Gauri Kund is around 15km away from Kedarnath. The trekking base to Kedarnath and the road head, this village has a temple dedicated to Gauri and also thermal springs of medical value.
Triyuginarayan is the mythological venue where the wedding Lord Shiva and Parvati was solemnized. It is a short trek of 5km from Son Prayag. An eternal flame, which is said to have been the witness to the marriage, burns in front of the temple even today.
Car Festival of Bhatli
This festival is celebrated at Dadhibaman Temple of Bhatli on the Trwitiya Tithi of Asadha. On this day, Lord Dadhibaman rides on the chariot and sets out on a journey to Mausima Mandir. The Lord stays in Mausima Mandir for 9 days and again on the Dasami or Asadha, the return Car Festival is celebrated. On this day, the Lord returns to his temple. There becomes a huge gathering of devotees at Bhatli. This ar festival is said to have affinity with that of Puri. So it is famous in Western Orissa.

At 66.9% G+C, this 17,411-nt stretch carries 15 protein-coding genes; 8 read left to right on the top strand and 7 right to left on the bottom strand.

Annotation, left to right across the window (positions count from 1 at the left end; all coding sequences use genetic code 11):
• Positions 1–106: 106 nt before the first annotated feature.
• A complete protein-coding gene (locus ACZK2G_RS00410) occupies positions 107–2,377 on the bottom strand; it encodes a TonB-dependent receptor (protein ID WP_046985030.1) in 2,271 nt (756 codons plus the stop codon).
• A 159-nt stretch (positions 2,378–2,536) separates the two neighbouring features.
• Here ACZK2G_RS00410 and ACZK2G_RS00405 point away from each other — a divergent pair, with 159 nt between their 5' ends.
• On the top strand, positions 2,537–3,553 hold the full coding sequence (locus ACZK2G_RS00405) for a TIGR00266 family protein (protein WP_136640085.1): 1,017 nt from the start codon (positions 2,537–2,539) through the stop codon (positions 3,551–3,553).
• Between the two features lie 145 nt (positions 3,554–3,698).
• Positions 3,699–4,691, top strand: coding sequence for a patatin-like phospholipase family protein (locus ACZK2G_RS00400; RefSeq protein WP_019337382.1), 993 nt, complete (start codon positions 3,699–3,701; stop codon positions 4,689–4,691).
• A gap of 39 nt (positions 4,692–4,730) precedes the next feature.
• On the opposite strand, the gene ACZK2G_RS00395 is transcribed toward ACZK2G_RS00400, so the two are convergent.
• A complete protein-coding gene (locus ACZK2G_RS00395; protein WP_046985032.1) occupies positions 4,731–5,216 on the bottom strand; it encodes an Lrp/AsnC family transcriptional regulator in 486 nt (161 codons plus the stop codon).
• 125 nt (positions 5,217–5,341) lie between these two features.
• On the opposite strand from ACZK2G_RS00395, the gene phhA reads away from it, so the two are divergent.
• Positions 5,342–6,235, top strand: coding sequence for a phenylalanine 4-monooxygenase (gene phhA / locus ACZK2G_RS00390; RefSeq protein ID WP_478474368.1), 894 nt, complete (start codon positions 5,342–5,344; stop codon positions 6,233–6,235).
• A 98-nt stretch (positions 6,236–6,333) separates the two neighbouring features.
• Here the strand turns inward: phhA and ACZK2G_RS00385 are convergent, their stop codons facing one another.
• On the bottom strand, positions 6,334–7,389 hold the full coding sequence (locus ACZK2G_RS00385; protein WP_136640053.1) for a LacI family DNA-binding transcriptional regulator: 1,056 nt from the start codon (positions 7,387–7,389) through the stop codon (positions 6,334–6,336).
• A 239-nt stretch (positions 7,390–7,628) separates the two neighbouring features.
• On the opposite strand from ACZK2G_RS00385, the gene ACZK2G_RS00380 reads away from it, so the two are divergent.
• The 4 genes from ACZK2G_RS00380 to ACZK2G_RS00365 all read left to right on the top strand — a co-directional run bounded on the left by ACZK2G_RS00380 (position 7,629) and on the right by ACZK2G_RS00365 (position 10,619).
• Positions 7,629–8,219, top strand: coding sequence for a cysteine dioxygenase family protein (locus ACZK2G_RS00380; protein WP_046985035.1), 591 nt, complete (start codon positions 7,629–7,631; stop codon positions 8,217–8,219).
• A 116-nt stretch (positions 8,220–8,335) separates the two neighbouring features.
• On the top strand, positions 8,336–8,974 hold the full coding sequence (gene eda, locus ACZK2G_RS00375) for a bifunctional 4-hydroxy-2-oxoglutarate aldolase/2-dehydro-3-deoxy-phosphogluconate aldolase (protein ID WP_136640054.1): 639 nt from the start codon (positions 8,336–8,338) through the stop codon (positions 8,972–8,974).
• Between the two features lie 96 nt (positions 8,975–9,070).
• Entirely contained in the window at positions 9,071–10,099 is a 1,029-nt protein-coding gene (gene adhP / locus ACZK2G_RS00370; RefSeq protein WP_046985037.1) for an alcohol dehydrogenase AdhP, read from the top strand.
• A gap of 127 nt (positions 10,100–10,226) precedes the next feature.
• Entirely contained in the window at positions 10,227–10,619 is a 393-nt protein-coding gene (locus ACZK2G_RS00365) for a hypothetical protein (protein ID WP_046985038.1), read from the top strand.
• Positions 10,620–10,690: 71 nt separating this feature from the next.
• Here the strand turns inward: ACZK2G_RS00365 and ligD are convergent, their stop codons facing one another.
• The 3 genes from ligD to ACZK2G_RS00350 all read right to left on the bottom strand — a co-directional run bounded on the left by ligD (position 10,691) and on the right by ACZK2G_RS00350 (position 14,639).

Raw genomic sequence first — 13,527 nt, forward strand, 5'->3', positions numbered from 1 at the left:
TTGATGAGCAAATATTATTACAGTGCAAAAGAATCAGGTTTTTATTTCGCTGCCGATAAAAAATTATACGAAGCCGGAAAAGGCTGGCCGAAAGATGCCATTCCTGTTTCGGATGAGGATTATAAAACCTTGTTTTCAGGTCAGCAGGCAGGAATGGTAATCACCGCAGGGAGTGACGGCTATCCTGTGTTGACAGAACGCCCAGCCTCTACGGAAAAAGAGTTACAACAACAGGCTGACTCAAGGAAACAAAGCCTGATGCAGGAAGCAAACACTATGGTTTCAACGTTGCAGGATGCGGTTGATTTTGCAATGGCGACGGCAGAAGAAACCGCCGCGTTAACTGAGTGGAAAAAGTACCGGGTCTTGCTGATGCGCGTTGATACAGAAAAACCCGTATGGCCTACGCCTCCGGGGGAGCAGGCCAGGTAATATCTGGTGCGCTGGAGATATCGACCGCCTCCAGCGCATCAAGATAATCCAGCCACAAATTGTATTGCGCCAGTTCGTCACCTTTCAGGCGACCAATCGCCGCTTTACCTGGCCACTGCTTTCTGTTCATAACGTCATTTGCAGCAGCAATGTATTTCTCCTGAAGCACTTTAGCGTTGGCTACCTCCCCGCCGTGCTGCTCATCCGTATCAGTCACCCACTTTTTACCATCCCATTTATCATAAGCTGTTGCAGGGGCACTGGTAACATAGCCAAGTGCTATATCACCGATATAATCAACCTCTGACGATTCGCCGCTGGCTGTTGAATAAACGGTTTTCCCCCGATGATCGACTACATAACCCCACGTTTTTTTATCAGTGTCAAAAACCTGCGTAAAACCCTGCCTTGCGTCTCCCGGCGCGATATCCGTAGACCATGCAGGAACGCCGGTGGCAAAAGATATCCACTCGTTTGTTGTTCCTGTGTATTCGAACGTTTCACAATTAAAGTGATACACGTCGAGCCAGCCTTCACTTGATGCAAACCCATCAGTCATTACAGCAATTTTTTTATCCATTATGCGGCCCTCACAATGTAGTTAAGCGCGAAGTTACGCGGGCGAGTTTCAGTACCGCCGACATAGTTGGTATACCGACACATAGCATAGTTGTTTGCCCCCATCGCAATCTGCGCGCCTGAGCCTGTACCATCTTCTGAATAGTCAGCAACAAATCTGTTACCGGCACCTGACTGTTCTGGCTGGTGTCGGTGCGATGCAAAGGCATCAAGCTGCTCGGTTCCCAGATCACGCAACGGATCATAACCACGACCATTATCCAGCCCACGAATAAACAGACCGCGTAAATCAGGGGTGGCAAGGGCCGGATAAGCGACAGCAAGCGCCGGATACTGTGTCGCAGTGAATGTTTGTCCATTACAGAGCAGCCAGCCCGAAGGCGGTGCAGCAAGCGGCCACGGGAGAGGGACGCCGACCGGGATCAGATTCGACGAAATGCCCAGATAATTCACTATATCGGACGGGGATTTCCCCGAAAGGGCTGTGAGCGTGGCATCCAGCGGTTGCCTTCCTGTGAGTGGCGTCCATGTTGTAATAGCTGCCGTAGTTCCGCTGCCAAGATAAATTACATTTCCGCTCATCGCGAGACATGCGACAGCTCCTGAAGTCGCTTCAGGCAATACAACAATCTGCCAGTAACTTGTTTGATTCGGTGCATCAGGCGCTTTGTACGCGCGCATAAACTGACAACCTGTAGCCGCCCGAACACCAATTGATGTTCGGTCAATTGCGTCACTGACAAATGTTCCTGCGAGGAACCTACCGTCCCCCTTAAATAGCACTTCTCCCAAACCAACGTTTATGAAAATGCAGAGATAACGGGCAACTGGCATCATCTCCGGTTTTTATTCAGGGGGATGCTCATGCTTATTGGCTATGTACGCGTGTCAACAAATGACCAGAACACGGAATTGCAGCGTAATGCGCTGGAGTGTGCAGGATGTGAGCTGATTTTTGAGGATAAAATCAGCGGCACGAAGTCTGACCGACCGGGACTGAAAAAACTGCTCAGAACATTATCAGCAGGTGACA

Sital Sasthi of Barpali
This festival is celebrated in Barpali on the day of Sasthi in the month of Jestha, every year on the occasion of the marriage ceremony of Lord Shiva with Goddess Parvati. There is a huge gathering of devotes at Barpali. It Is a mobile yatra. May folk dances and cultural programmes are organized which the people enjoy at night. For the last few years, it has also been celebrated in proper Bargarh town.
Bali Yatra of Khuntpali
This yatra is celebrated on the sand-bed of river Zeera at Khutpali on the day of Karthika Purunima. On this occasion, Lord Shiva is worshipped with all serenity on the sand-bed. During this, many trade fares are held on the sand-bed at Khuntpali.
Baisakh Mela of Nrusinghanath
This mela is celebrated from Triyodasi to Purnima in the month of Baisakh at Nrusinghanath. It is celebrated on the occasion of Nrusingha janma and also known as Narsingh Chaturdashi Mela. There becomes a huge gathering of devotes on this occasion.